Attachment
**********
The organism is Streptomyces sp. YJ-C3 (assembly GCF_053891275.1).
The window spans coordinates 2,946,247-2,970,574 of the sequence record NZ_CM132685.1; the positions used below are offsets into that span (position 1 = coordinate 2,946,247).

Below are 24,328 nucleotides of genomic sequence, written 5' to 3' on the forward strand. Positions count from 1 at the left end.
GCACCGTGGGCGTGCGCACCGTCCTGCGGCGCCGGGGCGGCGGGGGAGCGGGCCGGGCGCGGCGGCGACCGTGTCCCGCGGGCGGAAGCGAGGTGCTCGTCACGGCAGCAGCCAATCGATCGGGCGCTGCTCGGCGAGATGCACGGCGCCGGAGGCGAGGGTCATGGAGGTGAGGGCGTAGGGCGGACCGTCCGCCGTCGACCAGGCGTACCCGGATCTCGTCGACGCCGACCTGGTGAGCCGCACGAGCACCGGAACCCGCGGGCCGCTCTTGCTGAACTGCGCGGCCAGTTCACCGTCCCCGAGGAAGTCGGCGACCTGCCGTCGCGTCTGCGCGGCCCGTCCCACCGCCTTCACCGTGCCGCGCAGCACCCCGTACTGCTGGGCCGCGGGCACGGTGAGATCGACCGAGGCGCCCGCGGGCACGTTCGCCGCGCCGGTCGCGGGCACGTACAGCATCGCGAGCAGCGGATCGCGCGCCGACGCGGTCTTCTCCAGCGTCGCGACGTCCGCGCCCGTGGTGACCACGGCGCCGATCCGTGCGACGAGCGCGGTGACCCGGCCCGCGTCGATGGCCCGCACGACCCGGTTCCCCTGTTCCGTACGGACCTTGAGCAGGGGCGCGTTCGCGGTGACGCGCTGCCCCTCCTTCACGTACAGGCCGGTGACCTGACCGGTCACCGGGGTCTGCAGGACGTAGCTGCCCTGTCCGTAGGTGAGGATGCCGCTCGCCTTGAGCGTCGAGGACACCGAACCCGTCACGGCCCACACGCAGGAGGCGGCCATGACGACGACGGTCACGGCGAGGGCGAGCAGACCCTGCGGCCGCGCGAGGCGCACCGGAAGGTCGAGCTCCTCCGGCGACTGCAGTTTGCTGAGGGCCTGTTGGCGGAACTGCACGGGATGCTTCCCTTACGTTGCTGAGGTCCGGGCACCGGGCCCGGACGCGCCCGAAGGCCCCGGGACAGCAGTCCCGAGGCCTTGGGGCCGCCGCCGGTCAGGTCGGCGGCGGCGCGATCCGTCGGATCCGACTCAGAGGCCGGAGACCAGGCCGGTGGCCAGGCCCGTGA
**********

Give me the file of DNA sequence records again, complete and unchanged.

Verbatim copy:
The organism is Streptomyces sp. YJ-C3 (assembly GCF_053891275.1).
The window spans coordinates 2,946,247-2,970,574 of the sequence record NZ_CM132685.1; the positions used below are offsets into that span (position 1 = coordinate 2,946,247).

Below are 24,328 nucleotides of genomic sequence, written 5' to 3' on the forward strand. Positions count from 1 at the left end.
GCACCGTGGGCGTGCGCACCGTCCTGCGGCGCCGGGGCGGCGGGGGAGCGGGCCGGGCGCGGCGGCGACCGTGTCCCGCGGGCGGAAGCGAGGTGCTCGTCACGGCAGCAGCCAATCGATCGGGCGCTGCTCGGCGAGATGCACGGCGCCGGAGGCGAGGGTCATGGAGGTGAGGGCGTAGGGCGGACCGTCCGCCGTCGACCAGGCGTACCCGGATCTCGTCGACGCCGACCTGGTGAGCCGCACGAGCACCGGAACCCGCGGGCCGCTCTTGCTGAACTGCGCGGCCAGTTCACCGTCCCCGAGGAAGTCGGCGACCTGCCGTCGCGTCTGCGCGGCCCGTCCCACCGCCTTCACCGTGCCGCGCAGCACCCCGTACTGCTGGGCCGCGGGCACGGTGAGATCGACCGAGGCGCCCGCGGGCACGTTCGCCGCGCCGGTCGCGGGCACGTACAGCATCGCGAGCAGCGGATCGCGCGCCGACGCGGTCTTCTCCAGCGTCGCGACGTCCGCGCCCGTGGTGACCACGGCGCCGATCCGTGCGACGAGCGCGGTGACCCGGCCCGCGTCGATGGCCCGCACGACCCGGTTCCCCTGTTCCGTACGGACCTTGAGCAGGGGCGCGTTCGCGGTGACGCGCTGCCCCTCCTTCACGTACAGGCCGGTGACCTGACCGGTCACCGGGGTCTGCAGGACGTAGCTGCCCTGTCCGTAGGTGAGGATGCCGCTCGCCTTGAGCGTCGAGGACACCGAACCCGTCACGGCCCACACGCAGGAGGCGGCCATGACGACGACGGTCACGGCGAGGGCGAGCAGACCCTGCGGCCGCGCGAGGCGCACCGGAAGGTCGAGCTCCTCCGGCGACTGCAGTTTGCTGAGGGCCTGTTGGCGGAACTGCACGGGATGCTTCCCTTACGTTGCTGAGGTCCGGGCACCGGGCCCGGACGCGCCCGAAGGCCCCGGGACAGCAGTCCCGAGGCCTTGGGGCCGCCGCCGGTCAGGTCGGCGGCGGCGCGATCCGTCGGATCCGACTCAGAGGCCGGAGACCAGGCCGGTGGCCAGGCCCGTGA